Brunell Comment: Japanese hydrogen pilot could work in Washington
From Don Brunell
The 2020 Olympic Games in Tokyo were referred to as the “Hydrogen Olympics”. Then came COVID-19 and sporting events around the world were put on hold. The summer games have been postponed to 2021. Postponing the Games cost Japan billions and thwarted its efforts to present Japan’s “green growth” strategies.
Like the US, Japan wants to become climate neutral by 2050. While countries like China rely on lithium batteries, Japan’s core is hydrogen. While Japanese researchers develop new technologies that use renewable electricity from wind, solar, and hydropower to produce hydrogen, those projects could work in Washington as well. More on that later.
In the past 18 months, COVID-19 has changed everything. It’s not just the disease itself either – it’s the disruption in the supply chain, wrote Tess Joosse, editor at Scientific American (July 30). The ripple effect of the pandemic continues to “have a major impact on all kinds of industries in unexpected ways that no one could really have prepared for.”
Joosse added: “The Olympic Village, home of the athletes during the Games, should run on it. One hundred hydrogen-powered buses and 500 hydrogen-powered cars were to transport competitors and personnel between the venues. Even the Olympic flame would be carried by hydrogen-powered torches, which would complete the trip to light the hydrogen-powered cauldron in the Tokyo National Stadium. “
When the Olympics opened late last month, only one building in the Olympic Village was actually running on hydrogen and propane was used for part of the torch relay.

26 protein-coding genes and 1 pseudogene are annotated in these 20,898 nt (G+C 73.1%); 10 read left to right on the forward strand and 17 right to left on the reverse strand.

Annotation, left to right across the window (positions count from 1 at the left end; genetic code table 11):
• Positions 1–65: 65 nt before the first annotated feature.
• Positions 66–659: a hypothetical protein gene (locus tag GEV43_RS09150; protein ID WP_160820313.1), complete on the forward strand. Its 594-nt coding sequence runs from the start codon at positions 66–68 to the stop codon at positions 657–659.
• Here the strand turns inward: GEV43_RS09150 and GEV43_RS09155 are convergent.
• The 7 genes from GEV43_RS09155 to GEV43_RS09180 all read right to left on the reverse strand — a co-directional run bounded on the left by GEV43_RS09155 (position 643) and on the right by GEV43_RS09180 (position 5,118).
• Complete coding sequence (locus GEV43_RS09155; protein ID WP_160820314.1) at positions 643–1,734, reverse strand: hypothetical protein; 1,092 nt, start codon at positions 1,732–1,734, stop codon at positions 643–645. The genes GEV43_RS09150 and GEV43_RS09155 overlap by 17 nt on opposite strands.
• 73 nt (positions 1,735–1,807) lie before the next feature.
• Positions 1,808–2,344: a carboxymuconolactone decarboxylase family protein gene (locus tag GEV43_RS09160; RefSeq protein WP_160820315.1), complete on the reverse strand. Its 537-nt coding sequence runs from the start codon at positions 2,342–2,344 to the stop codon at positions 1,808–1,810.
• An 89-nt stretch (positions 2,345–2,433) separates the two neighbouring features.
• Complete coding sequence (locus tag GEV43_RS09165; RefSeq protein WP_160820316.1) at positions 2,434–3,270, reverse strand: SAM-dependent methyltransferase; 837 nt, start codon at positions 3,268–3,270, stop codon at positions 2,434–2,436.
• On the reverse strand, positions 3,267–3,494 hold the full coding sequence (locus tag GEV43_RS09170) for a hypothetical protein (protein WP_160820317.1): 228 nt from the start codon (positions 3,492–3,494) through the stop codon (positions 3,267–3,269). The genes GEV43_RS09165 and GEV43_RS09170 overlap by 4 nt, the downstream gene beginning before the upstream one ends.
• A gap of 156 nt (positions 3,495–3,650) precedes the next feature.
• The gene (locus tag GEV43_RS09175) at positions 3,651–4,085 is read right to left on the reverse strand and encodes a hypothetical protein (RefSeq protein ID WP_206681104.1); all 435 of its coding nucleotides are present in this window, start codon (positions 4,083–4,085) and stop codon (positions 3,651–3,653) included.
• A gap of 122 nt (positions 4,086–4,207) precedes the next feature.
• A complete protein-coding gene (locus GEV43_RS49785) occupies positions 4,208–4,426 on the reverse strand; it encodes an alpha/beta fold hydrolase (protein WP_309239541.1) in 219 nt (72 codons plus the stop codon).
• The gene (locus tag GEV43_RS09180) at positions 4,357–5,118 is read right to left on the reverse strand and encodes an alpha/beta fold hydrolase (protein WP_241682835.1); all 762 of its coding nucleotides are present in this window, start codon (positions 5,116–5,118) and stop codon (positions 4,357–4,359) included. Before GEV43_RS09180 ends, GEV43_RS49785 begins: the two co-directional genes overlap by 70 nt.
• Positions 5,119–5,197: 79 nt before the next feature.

COVID-19 hasn’t dampened Japan’s enthusiasm for hydrogen evolution, Keith Wipke, a hydrogen and fuel cell researcher at the U.S. National Renewable Energy Laboratory, told Scientific American. “I have certainly seen no evidence that Japan or any other country has stepped back from its fairly ambitious hydrogen pursuits – if anything, I think they have doubled.”
Japan built the world’s third largest economy on an industrial basis powered by imported oil, gas, and coal. However, its leader concluded that Japan cannot meet its zero emissions target from renewable sources like sun and wind alone, wrote Phred Dvorak of the Wall Street Journal. They rely heavily on hydrogen, mainly because it emits water, not carbon dioxide.
A key problem is that hydrogen doesn’t exist alone in nature, which means it has to be made from compounds like water or fossil fuels, added Dvorak. The most economical production at the moment is from natural gas and coal, but this also produces carbon dioxide. The long-term goal is to make hydrogen “green” by using electricity from renewable energy sources to break down water – but that’s more expensive for now.
Japan Works To Reduce “Green Hydrogen Production Costs” By Breaking Up Water Through Electrolysis; However, electrolysis uses a lot of electricity. A Japanese consortium began building a large (10 megawatt) renewable energy hydrogen production facility, the largest in its class in the world.
It will draw power from a large solar park (20 megawatts) that was built on the Fukushima Daiichi nuclear disaster site. The 2011 earthquake measured 9.0 and the subsequent tsunami caused failure of the reactor system.
Hydrogen produced at the Fukushima Hydrogen Energy Research Field (FH2R) is also used to power hydrogen fuel cells in cars, buses, trucks, and possibly airplanes.
Although the system is also integrated into the power grid as a backup, it should use excess wind and solar power.
If successful, this pilot could find application in central Washington, where hydro, nuclear, wind and solar power produce large amounts of carbon-free electricity. Do you envision a series of green hydrogen production facilities in Washington that produce liquid hydrogen to replace gasoline and diesel?
Hopefully it could happen.
Don C. Brunell is a business analyst, author, and columnist. He retired as president of the Association of Washington Business, the state’s oldest and largest business organization, and now lives in Vancouver. He can be contacted at [email protected].
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